What does the Great Commission have to do with mobile devices? More than you might think.
sn It would be difficult to identify who this “new king” might be, since the chronology of ancient Israel and Egypt is continually debated. Scholars who take the numbers in the Bible more or less at face value would place the time of Jacob’s going down to Egypt in about 1876 b.c. This would put Joseph’s experience in the period prior to the Hyksos control of Egypt (1720–1570’s), and everything in the narrative about Joseph points to a native Egyptian setting and not a Hyksos one. Joseph’s death, then, would have been around 1806 b.c., just a few years prior to the end of the 12th Dynasty of Egypt. This marked the end of the mighty Middle Kingdom of Egypt. The relationship between the Hyksos (also Semites) and the Israelites may have been amicable, and the Hyksos then might very well be the enemies that the Egyptians feared in Exodus 1:10. It makes good sense to see the new king who did not know Joseph as either the founder (Amosis, 1570–1546) or an early king of the powerful 18th Dynasty (like Thutmose I). Egypt under this new leadership drove out the Hyksos and reestablished Egyptian sovereignty. The new rulers certainly would have been concerned about an increasing Semite population in their territory (see E. H. Merrill, Kingdom of Priests, 49–55).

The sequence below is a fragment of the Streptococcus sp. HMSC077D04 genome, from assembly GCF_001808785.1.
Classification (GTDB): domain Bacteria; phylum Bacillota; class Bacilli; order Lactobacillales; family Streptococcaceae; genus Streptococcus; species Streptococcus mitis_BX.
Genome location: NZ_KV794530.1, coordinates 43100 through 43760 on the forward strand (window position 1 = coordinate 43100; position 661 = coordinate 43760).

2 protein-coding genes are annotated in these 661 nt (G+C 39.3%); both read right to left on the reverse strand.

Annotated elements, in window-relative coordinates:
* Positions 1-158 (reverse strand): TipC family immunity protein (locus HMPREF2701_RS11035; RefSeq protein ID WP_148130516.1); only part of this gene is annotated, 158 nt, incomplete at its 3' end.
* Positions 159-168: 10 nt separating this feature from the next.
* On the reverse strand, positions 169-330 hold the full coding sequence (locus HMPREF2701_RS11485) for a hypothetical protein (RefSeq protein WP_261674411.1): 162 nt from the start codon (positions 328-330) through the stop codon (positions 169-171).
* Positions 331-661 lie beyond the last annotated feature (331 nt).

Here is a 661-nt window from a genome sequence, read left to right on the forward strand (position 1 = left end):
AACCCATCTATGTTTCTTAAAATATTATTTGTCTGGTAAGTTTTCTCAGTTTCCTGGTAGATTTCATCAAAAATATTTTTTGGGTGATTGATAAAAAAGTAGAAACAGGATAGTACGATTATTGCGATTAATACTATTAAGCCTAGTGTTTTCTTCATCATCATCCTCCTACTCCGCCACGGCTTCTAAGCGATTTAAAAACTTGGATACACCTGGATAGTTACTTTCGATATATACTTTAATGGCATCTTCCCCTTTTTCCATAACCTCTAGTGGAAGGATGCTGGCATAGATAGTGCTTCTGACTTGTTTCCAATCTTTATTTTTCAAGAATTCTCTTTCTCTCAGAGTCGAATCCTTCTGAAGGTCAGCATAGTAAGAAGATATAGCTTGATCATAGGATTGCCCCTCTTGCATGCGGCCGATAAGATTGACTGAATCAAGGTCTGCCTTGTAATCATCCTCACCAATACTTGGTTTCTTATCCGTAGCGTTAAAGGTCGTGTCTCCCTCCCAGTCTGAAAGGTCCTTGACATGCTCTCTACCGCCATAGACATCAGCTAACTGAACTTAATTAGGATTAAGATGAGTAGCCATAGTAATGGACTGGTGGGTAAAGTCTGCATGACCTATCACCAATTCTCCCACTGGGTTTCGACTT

tn The relative clause comes last in the verse in Hebrew. It simply clarifies that the new king had no knowledge about Joseph. It also introduces a major theme in the early portion of Exodus, as a later Pharaoh will claim not to know who Yahweh is. The Lord, however, will work to make sure that Pharaoh and all Egypt will know that he is the true God.
tn Heb “arose.”
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